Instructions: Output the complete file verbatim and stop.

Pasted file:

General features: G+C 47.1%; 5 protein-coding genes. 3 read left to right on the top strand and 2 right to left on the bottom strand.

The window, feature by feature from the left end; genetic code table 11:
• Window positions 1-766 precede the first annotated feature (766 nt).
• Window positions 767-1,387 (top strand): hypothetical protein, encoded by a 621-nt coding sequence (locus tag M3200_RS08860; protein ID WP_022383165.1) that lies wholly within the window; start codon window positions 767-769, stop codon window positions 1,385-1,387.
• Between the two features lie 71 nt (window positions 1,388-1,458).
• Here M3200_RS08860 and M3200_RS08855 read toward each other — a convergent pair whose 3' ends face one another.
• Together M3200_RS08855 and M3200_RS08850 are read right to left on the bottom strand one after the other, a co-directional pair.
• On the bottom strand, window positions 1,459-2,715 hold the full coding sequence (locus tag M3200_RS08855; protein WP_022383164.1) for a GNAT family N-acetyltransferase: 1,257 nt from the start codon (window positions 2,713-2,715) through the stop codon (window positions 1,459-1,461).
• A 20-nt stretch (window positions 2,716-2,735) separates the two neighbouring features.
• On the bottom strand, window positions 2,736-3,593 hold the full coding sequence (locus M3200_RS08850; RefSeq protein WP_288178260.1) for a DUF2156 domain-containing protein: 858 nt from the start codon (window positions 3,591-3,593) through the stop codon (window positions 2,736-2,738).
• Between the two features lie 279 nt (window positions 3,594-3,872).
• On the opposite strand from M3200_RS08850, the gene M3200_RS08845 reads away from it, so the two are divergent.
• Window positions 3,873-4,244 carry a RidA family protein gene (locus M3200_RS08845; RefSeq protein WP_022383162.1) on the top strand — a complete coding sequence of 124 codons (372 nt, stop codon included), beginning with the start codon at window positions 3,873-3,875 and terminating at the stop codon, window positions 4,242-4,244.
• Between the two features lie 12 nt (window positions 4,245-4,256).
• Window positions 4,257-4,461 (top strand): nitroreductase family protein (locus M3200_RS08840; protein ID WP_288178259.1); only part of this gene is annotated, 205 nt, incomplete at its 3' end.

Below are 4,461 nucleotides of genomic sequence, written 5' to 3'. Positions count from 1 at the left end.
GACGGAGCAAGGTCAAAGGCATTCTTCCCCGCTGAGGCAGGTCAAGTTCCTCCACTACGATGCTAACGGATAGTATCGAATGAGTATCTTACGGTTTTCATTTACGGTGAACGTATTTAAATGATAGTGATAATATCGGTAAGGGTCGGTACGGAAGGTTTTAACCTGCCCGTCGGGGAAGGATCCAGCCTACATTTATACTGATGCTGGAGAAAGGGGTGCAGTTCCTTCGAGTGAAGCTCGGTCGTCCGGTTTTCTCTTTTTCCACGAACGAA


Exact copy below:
General features: G+C 47.1%; 5 protein-coding genes. 3 read left to right on the top strand and 2 right to left on the bottom strand.

The window, feature by feature from the left end; genetic code table 11:
• Window positions 1-766 precede the first annotated feature (766 nt).
• Window positions 767-1,387 (top strand): hypothetical protein, encoded by a 621-nt coding sequence (locus tag M3200_RS08860; protein ID WP_022383165.1) that lies wholly within the window; start codon window positions 767-769, stop codon window positions 1,385-1,387.
• Between the two features lie 71 nt (window positions 1,388-1,458).
• Here M3200_RS08860 and M3200_RS08855 read toward each other — a convergent pair whose 3' ends face one another.
• Together M3200_RS08855 and M3200_RS08850 are read right to left on the bottom strand one after the other, a co-directional pair.
• On the bottom strand, window positions 1,459-2,715 hold the full coding sequence (locus tag M3200_RS08855; protein WP_022383164.1) for a GNAT family N-acetyltransferase: 1,257 nt from the start codon (window positions 2,713-2,715) through the stop codon (window positions 1,459-1,461).
• A 20-nt stretch (window positions 2,716-2,735) separates the two neighbouring features.
• On the bottom strand, window positions 2,736-3,593 hold the full coding sequence (locus M3200_RS08850; RefSeq protein WP_288178260.1) for a DUF2156 domain-containing protein: 858 nt from the start codon (window positions 3,591-3,593) through the stop codon (window positions 2,736-2,738).
• Between the two features lie 279 nt (window positions 3,594-3,872).
• On the opposite strand from M3200_RS08850, the gene M3200_RS08845 reads away from it, so the two are divergent.
• Window positions 3,873-4,244 carry a RidA family protein gene (locus M3200_RS08845; RefSeq protein WP_022383162.1) on the top strand — a complete coding sequence of 124 codons (372 nt, stop codon included), beginning with the start codon at window positions 3,873-3,875 and terminating at the stop codon, window positions 4,242-4,244.
• Between the two features lie 12 nt (window positions 4,245-4,256).
• Window positions 4,257-4,461 (top strand): nitroreductase family protein (locus M3200_RS08840; protein ID WP_288178259.1); only part of this gene is annotated, 205 nt, incomplete at its 3' end.

Below are 4,461 nucleotides of genomic sequence, written 5' to 3'. Positions count from 1 at the left end.
GACGGAGCAAGGTCAAAGGCATTCTTCCCCGCTGAGGCAGGTCAAGTTCCTCCACTACGATGCTAACGGATAGTATCGAATGAGTATCTTACGGTTTTCATTTACGGTGAACGTATTTAAATGATAGTGATAATATCGGTAAGGGTCGGTACGGAAGGTTTTAACCTGCCCGTCGGGGAAGGATCCAGCCTACATTTATACTGATGCTGGAGAAAGGGGTGCAGTTCCTTCGAGTGAAGCTCGGTCGTCCGGTTTTCTCTTTTTCCACGAACGAA